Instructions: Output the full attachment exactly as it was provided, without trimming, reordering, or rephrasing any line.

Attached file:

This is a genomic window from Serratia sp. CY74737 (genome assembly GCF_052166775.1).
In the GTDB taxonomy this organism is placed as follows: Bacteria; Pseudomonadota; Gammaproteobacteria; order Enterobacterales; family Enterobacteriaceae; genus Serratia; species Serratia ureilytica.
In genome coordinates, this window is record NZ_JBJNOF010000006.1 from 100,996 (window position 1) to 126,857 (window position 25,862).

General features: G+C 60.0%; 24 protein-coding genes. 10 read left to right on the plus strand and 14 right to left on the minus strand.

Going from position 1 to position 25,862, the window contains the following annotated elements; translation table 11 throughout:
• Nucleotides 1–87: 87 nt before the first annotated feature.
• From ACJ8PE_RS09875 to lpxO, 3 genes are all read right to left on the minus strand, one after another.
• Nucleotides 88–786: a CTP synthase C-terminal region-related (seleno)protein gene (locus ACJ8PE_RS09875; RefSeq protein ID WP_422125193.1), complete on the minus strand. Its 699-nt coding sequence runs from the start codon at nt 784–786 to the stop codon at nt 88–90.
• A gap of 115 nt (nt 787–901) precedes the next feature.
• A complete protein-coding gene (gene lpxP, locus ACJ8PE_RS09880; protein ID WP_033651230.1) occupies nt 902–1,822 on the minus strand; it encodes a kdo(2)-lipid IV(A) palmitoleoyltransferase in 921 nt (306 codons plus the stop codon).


This is a genomic window from Serratia sp. CY74737 (genome assembly GCF_052166775.1).
In the GTDB taxonomy this organism is placed as follows: Bacteria; Pseudomonadota; Gammaproteobacteria; order Enterobacterales; family Enterobacteriaceae; genus Serratia; species Serratia ureilytica.
In genome coordinates, this window is record NZ_JBJNOF010000006.1 from 100,996 (window position 1) to 126,857 (window position 25,862).

General features: G+C 60.0%; 24 protein-coding genes. 10 read left to right on the plus strand and 14 right to left on the minus strand.

Going from position 1 to position 25,862, the window contains the following annotated elements; translation table 11 throughout:
• Nucleotides 1–87: 87 nt before the first annotated feature.
• From ACJ8PE_RS09875 to lpxO, 3 genes are all read right to left on the minus strand, one after another.
• Nucleotides 88–786: a CTP synthase C-terminal region-related (seleno)protein gene (locus ACJ8PE_RS09875; RefSeq protein ID WP_422125193.1), complete on the minus strand. Its 699-nt coding sequence runs from the start codon at nt 784–786 to the stop codon at nt 88–90.
• A gap of 115 nt (nt 787–901) precedes the next feature.
• A complete protein-coding gene (gene lpxP, locus ACJ8PE_RS09880; protein ID WP_033651230.1) occupies nt 902–1,822 on the minus strand; it encodes a kdo(2)-lipid IV(A) palmitoleoyltransferase in 921 nt (306 codons plus the stop codon).